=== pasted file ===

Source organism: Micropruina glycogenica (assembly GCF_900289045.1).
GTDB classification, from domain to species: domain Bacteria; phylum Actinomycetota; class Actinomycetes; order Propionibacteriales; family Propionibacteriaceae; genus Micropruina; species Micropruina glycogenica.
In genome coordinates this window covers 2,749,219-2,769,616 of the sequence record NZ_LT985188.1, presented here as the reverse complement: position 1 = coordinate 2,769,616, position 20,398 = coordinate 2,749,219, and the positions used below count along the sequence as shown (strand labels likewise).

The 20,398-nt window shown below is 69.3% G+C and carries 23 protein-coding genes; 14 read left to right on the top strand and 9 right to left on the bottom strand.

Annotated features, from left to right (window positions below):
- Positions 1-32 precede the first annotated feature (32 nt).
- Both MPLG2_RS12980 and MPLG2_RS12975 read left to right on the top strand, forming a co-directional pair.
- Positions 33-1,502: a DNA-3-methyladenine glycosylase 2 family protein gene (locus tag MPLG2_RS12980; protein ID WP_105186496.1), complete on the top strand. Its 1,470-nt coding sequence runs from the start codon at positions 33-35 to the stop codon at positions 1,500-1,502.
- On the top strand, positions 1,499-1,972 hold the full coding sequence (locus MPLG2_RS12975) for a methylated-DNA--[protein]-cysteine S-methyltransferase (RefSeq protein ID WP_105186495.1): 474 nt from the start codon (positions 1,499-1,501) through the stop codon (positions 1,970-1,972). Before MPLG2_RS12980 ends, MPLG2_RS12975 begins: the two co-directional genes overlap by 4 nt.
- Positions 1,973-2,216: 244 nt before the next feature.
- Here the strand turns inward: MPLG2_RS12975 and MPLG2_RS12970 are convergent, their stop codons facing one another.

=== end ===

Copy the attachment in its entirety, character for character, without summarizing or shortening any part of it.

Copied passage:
Source organism: Micropruina glycogenica (assembly GCF_900289045.1).
GTDB classification, from domain to species: domain Bacteria; phylum Actinomycetota; class Actinomycetes; order Propionibacteriales; family Propionibacteriaceae; genus Micropruina; species Micropruina glycogenica.
In genome coordinates this window covers 2,749,219-2,769,616 of the sequence record NZ_LT985188.1, presented here as the reverse complement: position 1 = coordinate 2,769,616, position 20,398 = coordinate 2,749,219, and the positions used below count along the sequence as shown (strand labels likewise).

The 20,398-nt window shown below is 69.3% G+C and carries 23 protein-coding genes; 14 read left to right on the top strand and 9 right to left on the bottom strand.

Annotated features, from left to right (window positions below):
- Positions 1-32 precede the first annotated feature (32 nt).
- Both MPLG2_RS12980 and MPLG2_RS12975 read left to right on the top strand, forming a co-directional pair.
- Positions 33-1,502: a DNA-3-methyladenine glycosylase 2 family protein gene (locus tag MPLG2_RS12980; protein ID WP_105186496.1), complete on the top strand. Its 1,470-nt coding sequence runs from the start codon at positions 33-35 to the stop codon at positions 1,500-1,502.
- On the top strand, positions 1,499-1,972 hold the full coding sequence (locus MPLG2_RS12975) for a methylated-DNA--[protein]-cysteine S-methyltransferase (RefSeq protein ID WP_105186495.1): 474 nt from the start codon (positions 1,499-1,501) through the stop codon (positions 1,970-1,972). Before MPLG2_RS12980 ends, MPLG2_RS12975 begins: the two co-directional genes overlap by 4 nt.
- Positions 1,973-2,216: 244 nt before the next feature.
- Here the strand turns inward: MPLG2_RS12975 and MPLG2_RS12970 are convergent, their stop codons facing one another.